Christians, instruments of reconciliation and peace, even when they claim their rights, says Pope
Amman (AsiaNews) – Faithful to their baptismal promises, in the “Middle East, tragically signed by tragic suffering, by years of violence and unresolved issues, Christians are called to offer their contribution, inspired by Christ, to reconciliation and peace, forgiveness and generosity”. That is Benedict XVI’s last message from Jordan on the eve of his departure for Israel, to the Christians of the Middle East. “Promote dialogue and understanding in civil society – he added – particularly when you are claiming your legitimate rights”.
The Pope is “in good form, relaxed and pleased with the welcome” said Vatican spokesman Fr. Federico Lombardi noted speaking to journalists after the end of mass this morning here in Amman. He was in good form also this afternoon in his last appointment on Jordanian soil: Bethany beyond Jordan, one of two sites which claim to be the site where Christ was baptised. However recent archaeological digs have revealed one of the most important discoveries in biblical religious history, more than 20 churches, caves and baptismal basins which date back to the Roman and Byzantine periods. The Pope himself while he was on Mount Nebo, looking out across the Jordan Valley asked about the certainties surrounding the site of Our Lord’s baptism, but did not comment on the archaeological find.
Benedict XVI was accompanied his tour of the ruins by King Abdullah and Queen Rania, on board a helicopter and then by car, confirming Fr Lombardi’s comments on the warm welcome reserved him. Jordan has given great importance to this site, and hopes it will soon be inserted into the itinerary of pilgrimages to the Holy Land.
The Pope also blessed the foundation stones of a Maronite and Greek-Melchite church. “The memory of Christ’s own baptism - he reflected - is brought vividly before us in this place. Jesus stood in line with sinners and accepted John’s baptism of penance as a prophetic sign of his own passion, death and resurrection for the forgiveness of sins. Down through the centuries, many pilgrims have come to the Jordan to seek purification, renew their faith and draw closer to the Lord”.
“The Sacrament of Baptism, drawing its power from Christ’s death and resurrection, will be cherished especially by the Christian communities that gather in the new church buildings. May the Jordan always remind you that you have been washed in the waters of baptism and have become members of the family of Jesus. Your lives, in obedience to his word, are being transformed into his image and likeness. As you strive to be faithful to your baptismal commitment of conversion, witness and mission, know that you are being strengthened by the gift of the Holy Spirit".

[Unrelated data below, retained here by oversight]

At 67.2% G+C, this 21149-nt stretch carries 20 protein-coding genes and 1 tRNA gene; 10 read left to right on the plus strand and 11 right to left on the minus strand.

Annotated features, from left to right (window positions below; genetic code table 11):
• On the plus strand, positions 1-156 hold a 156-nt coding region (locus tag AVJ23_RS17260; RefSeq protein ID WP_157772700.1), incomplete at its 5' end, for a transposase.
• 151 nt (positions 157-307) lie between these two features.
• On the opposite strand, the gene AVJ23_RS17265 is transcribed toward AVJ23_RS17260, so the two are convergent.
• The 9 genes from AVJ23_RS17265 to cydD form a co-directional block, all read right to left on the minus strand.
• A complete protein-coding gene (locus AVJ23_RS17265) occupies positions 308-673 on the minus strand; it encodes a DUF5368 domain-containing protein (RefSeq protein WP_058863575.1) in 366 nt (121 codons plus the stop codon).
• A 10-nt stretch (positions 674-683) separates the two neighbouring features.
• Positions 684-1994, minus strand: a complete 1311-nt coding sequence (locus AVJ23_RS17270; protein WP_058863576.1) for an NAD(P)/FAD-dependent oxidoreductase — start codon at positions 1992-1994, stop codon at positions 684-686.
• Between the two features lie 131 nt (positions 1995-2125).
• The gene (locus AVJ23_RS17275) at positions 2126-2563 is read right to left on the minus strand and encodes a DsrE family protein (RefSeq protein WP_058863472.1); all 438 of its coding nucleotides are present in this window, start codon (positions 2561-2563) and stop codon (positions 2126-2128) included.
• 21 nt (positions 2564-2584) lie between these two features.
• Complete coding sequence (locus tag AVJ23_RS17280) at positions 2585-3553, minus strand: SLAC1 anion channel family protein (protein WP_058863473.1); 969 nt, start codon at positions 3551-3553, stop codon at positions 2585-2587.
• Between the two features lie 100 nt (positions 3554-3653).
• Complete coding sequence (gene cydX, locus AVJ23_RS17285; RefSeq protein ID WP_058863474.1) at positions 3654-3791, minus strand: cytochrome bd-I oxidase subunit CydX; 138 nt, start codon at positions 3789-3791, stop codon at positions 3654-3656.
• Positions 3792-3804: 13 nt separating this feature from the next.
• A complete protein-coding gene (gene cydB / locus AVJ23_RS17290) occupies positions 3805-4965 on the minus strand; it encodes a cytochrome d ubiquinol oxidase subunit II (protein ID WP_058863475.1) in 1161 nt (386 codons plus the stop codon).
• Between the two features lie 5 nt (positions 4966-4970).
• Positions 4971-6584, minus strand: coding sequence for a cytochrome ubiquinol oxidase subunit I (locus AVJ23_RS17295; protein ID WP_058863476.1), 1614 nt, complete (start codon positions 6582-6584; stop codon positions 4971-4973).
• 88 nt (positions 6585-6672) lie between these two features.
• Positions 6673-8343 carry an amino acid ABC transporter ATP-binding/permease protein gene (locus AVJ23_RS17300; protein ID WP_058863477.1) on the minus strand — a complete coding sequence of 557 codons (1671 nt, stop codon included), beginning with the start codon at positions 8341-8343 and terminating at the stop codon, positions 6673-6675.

Thus the Jordan leg of the Pope’s journey ends. Tomorrow there is only a short farewell ceremony. In a “brief analyses”, Fr Lombardi said that “in these three days we have achieved our main goals: the Pope meeting with the people of Jordan, the Sate and its leaders and as we have said it was a very positive and cordial encounter. As pastor of the Catholic Church he was able to meet with the faithful of his community, experience moments of intense prayer together with them and encourage them in their commitments”.
Moreover, “there were new steps forward in dialogue with the Muslim world; there were gestures of friendship and discourses of profound and important content”. The pilgrimage towards the Holy Land had a “meaningful beginning on Mount Nebo”, likewise the “important visit to the site of Our Lord’s Baptism”. “Personally I would conclude that everyone in the Papal entourage are grateful and appreciate that the Jordanian leg of this voyage went well and was the best possible way to begin the trip”.
Father Lombardi also revealed that at the end of mass this morning Pope Benedict met with a group of Iraqi Christians.
Indeed a sentence pronounced by Benedict XVI during mass has been the source of contrasting opinions. When, speaking about Christina solidarity towards others, he said: “It also means bearing witness to the love which inspires us to “lay down” our lives in the service of others, and thus to counter ways of thinking which justify “taking” innocent lives”. Some interpreted this as a reference to Hamas, three days ahead of his visit to the Palestinian Territories. “I would point out – responded Fr. Lombardi – that this speech was made here in Jordan; he was also speaking about the Year of the Family, of women, of Jordanian society, but of course he was also speaking about the commitment to dialogue for peace and to overcome situations of violence: when the church speaks about life its means from its beginning to its end, in all of its dimensions, what you are referring to - he concluded turning to a journalist – is highly specific, instead this discourse is far reaching”. (FP)